Application of STEAP2 Membrane Protein Literature

  1. Hasegawa H., et al. Membrane cholesterol modulates STEAP2 conformation during dynamic intracellular trafficking processes leading to broad subcellular distribution. Experimental Cell Research. 2018, 27. PubMed ID:29940176

    This article finds that metal reductase activity of STEAP2 is not detected, indicating that its enzymatic function is inhibited on the plasma membrane and the conformational regulation of STEAP2 by local membrane cholesterol content could serve as a potential mechanism for regulating STEAP2 function in a compartmentally restricted manner.

  2. Burnell S.E.A., et al. STEAP2 Knockdown Reduces the Invasive Potential of Prostate Cancer Cells. Scientific Reports. 2018, 8(1):6252. PubMed ID:29674723

    This article suggests that STEAP2 drives the characteristics of invasive prostate cancer by promoting cell proliferation, migration and invasion, and significantly affects the transcriptional profile of 10 genes underlying the metastatic cascade.

  3. Whiteland H., et al. A role for STEAP2 in prostate cancer progression. Clinical & Experimental Metastasis. 2014, 31(8):909-20. PubMed ID:25248617

    This article finds that the overexpression of STEAP2 results in an additional ability to migrate and invade of normal prostate cells, suggesting that STEAP2 expression may be a key molecule driving prostate cancer cell invasion.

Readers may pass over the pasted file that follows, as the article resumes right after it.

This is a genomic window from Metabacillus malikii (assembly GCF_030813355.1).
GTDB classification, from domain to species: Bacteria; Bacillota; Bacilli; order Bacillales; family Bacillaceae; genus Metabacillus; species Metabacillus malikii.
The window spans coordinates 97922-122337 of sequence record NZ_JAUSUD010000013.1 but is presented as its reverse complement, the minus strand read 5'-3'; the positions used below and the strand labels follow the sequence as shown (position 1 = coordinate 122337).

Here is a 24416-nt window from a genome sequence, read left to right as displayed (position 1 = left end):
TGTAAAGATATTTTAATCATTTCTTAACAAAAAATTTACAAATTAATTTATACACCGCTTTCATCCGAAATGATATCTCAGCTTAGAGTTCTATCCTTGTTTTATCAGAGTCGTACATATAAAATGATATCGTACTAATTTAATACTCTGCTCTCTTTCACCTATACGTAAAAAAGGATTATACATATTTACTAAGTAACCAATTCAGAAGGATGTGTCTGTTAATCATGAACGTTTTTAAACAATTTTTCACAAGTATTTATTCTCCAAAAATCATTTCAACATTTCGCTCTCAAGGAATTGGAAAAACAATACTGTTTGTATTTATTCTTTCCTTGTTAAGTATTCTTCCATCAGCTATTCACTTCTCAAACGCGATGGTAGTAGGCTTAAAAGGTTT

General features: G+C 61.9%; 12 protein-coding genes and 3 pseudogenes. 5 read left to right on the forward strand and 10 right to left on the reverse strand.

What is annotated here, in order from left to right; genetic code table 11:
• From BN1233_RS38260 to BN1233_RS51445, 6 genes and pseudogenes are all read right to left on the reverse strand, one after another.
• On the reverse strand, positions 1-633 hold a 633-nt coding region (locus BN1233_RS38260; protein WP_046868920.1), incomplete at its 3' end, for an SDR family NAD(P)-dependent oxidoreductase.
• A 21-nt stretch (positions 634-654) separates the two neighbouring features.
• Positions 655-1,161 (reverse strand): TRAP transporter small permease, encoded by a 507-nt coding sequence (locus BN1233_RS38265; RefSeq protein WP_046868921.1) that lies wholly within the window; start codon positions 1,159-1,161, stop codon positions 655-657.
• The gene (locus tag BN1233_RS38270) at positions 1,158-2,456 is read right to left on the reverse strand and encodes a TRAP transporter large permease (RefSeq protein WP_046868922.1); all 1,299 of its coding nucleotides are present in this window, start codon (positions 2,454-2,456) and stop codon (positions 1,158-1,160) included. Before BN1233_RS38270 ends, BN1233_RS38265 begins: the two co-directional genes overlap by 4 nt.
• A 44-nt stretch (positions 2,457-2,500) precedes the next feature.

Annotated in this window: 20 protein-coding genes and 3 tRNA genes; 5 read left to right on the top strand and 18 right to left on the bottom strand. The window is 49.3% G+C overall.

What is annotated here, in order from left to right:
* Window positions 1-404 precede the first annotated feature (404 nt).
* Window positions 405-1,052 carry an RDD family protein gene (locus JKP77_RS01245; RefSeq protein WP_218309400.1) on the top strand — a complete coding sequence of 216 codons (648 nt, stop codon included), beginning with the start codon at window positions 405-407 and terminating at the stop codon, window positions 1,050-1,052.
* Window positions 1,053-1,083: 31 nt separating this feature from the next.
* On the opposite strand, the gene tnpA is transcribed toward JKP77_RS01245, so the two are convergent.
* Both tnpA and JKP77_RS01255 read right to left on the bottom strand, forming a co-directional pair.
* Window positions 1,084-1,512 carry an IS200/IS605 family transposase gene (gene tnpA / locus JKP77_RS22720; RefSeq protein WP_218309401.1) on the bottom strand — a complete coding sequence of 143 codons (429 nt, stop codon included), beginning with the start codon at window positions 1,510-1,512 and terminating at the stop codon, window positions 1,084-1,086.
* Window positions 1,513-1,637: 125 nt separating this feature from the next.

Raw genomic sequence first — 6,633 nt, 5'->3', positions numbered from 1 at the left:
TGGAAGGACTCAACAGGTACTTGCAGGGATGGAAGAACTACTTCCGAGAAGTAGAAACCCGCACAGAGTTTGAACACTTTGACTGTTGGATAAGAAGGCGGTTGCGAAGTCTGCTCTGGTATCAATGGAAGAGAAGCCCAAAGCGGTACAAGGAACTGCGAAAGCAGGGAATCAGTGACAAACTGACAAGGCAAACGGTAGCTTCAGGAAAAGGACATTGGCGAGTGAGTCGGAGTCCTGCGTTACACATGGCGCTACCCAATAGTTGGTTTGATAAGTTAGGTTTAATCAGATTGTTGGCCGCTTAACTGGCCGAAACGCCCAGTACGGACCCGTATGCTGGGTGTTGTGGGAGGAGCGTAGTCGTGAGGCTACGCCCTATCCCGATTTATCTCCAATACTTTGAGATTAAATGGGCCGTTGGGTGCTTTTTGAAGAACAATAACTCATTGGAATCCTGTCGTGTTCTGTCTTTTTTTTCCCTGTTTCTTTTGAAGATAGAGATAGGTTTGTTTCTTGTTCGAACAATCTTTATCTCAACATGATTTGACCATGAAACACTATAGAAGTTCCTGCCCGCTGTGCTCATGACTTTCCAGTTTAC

4. Porkka K.P., et al.Cloning and Characterization of a Novel Six-Transmembrane Protein STEAP2, Expressed in Normal and Malignant Prostate. Laboratory investigation; a journal of technical methods and pathology. 2002, 82(11):1573-82. PubMed ID:12429817

    This article reveals that the expression of STEAP2 in untreated primary and hormone-refractory prostate cancer is significantly higher than that of benign prostatic hyperplasia, suggesting that it may be involved in the development of prostate cancer.

  5. Vaghjiani R.J., et al.Six-transmembrane epithelial antigen of the prostate (STEAP1 and STEAP2)-differentially expressed by murine and human mesenchymal stem cells. Tissue Eng Part A. 2009, 15(8):2073-83. PubMed ID:19196137

    This article suggests that all mesenchymal stem cell clones express differentially high levels of prostate six transmembrane epithelial antigens (STEAP1 and STEAP2).

STEAP2 Preparation Options

Membrane protein research has made great progress in recent years. Based on our versatile Magic™ membrane protein production platform, we offer a range of membrane protein preparation services to our global customers. Aided by our versatile Magic™ anti-membrane protein antibody discovery platform, we also provide customized anti-STEAP2 antibody development services.


Creative Biolabs has successfully produced many functional membrane proteins for our global customers during the past years. We are pleased to accelerate the development of our client program through our customized services. For more detailed information, please feel free to contact us.

Reference

  1. Gomes I M, et al. (2012). STEAP proteins: from structure to applications in cancer therapy. Molecular Cancer Research. 10(5):573-587.